The Patient Gamer

Abandoning the Princess


I get it, I really do. I can see why the Legend of Zelda is so near and dear to the hearts of so many. In 1986 when it was released, it was a game changer. A big-budget title, well-polished, with intriguing puzzles and gameplay that was downright fun.

I remember the amazement that I had with videogames in general back in the early 80s. I never had an NES (I jumped from an Atari 2600 to a Sega Genesis), but a friend of mine got one and we played Super Mario Brothers together until my thumbs were bleeding. You combine that enthusiasm with the things that I love about RPGs -- the sense of exploration, the puzzle solving, the discovery of new equipment...

I completely understand why the game is so beloved by people who cut their video game teeth on the NES. And to be quite honest, I love the game for no other reason than its legacy and its historical significance.

And after all that, I’m not going to finish it. I call “uncle”.

The gameplay is so dated that it makes it very difficult to go back and enjoy the game like I once could have. I can imagine the joy of finding a hidden cave that your friend told you about after hours and hours of play. Those are the kind of experiences that I lived for when I was 12 years old. Unfortunately now, with a job and a son, I simply don’t have the time to do the same thing over and over again hoping for a different result. Video games have evolved a lot since the 80s, and a lot of the reason for those changes is to support the “casual.”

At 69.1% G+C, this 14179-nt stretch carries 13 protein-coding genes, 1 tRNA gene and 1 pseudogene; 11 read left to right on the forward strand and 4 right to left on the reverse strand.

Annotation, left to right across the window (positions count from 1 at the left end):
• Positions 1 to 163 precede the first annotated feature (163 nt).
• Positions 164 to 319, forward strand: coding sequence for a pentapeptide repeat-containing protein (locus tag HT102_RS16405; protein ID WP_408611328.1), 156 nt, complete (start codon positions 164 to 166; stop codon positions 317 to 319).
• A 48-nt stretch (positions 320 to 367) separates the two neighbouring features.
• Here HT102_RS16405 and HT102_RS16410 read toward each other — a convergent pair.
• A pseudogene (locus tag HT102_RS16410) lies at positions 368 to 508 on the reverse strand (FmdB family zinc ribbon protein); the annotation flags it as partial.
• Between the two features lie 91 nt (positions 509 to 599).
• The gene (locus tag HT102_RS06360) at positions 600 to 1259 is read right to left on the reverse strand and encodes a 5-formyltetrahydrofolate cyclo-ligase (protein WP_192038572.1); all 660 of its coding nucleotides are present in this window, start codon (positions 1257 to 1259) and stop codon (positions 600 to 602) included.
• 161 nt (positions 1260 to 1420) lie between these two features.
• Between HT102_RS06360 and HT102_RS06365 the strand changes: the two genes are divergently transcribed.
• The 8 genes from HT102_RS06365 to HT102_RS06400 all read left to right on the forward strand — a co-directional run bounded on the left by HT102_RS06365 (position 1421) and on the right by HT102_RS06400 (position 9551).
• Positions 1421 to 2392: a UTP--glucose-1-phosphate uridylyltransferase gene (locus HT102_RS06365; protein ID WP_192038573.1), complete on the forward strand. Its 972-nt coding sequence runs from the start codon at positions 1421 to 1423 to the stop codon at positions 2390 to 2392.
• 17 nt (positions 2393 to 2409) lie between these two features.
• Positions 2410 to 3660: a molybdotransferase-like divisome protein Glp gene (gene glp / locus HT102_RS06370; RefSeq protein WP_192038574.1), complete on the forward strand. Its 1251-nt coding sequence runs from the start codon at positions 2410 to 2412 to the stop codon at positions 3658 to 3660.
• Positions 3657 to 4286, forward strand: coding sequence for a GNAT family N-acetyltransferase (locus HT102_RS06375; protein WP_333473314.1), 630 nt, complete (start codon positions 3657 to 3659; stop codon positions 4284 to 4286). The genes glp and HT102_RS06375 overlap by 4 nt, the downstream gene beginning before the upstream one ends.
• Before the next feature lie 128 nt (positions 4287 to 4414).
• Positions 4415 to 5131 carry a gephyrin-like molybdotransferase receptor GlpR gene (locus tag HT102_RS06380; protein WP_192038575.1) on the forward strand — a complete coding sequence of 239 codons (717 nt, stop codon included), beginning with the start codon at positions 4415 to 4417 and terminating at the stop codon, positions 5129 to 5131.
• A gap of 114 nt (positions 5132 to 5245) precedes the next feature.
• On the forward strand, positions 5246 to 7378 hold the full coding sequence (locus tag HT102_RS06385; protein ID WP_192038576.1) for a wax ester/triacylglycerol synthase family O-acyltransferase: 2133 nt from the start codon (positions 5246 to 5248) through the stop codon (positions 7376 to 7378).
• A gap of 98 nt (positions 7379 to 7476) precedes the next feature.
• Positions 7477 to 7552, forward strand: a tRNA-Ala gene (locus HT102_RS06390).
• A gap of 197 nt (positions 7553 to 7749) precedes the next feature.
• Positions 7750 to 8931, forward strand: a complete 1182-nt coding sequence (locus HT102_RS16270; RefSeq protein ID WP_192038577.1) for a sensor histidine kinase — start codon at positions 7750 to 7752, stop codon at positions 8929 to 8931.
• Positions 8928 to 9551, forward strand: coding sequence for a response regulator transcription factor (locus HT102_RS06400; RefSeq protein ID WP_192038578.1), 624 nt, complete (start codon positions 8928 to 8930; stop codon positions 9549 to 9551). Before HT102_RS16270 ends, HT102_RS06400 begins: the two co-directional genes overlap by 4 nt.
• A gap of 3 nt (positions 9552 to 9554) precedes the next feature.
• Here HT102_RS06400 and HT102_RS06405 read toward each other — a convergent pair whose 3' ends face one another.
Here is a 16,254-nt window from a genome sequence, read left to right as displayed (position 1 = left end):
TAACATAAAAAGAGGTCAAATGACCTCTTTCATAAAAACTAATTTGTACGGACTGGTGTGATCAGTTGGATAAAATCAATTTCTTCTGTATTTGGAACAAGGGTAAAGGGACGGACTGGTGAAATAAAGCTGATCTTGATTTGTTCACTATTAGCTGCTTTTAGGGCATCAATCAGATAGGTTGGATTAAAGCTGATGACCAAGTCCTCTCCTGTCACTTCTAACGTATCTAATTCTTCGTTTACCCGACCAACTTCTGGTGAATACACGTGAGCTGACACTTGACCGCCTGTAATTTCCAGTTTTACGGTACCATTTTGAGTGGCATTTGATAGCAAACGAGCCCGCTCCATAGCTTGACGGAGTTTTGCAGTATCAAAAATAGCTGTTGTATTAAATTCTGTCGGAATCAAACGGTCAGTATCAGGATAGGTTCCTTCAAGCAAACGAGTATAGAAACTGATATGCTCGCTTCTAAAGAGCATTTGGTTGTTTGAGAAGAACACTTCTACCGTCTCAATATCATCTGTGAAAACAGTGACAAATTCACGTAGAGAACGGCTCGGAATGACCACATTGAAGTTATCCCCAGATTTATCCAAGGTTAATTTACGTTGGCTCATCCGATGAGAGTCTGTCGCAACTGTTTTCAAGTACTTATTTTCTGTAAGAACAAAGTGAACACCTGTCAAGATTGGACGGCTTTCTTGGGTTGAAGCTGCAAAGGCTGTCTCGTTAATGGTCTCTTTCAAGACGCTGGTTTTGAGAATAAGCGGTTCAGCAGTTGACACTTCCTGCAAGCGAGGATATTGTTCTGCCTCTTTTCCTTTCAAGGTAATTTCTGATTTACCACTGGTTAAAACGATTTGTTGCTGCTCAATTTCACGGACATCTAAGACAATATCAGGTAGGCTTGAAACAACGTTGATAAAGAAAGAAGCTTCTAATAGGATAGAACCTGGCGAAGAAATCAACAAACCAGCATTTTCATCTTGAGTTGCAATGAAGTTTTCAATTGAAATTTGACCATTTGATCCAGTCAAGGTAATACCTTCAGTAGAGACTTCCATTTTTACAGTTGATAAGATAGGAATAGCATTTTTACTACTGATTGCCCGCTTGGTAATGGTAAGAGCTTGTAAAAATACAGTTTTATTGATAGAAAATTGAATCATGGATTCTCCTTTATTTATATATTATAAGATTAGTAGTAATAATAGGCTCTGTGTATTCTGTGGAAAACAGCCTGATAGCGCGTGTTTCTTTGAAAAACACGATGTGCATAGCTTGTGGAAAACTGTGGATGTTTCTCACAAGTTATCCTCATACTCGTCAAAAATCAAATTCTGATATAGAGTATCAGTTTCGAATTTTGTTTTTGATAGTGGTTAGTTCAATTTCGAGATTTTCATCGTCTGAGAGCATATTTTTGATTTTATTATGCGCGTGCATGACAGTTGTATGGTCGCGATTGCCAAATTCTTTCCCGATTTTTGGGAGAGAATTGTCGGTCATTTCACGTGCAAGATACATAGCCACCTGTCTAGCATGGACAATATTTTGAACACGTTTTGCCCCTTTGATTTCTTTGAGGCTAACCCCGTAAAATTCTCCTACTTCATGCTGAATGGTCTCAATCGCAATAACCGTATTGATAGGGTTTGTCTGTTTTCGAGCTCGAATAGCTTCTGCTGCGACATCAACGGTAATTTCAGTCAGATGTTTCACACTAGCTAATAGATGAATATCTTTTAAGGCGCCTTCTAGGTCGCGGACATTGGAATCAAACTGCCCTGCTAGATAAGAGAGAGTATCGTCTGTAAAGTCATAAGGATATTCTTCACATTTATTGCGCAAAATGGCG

So I find myself following a walkthrough, killing the monsters that need to be killed, blowing a hole in the wall where the guide says to... But with no more story than, “rescue the princess from the evil Gammon,” there’s simply not enough there to hold my attention. I find myself finding other things to do than to continue the goal of Roosky Plays Games, and that’s not fun.

Zelda would have been heaps of fun to me in elementary school. I know I would have relished coming home from school, starting up the NES, and seeing what new things I could discover, what new evil I could defeat. My taste in games has changed a lot since then - as have the games themselves.

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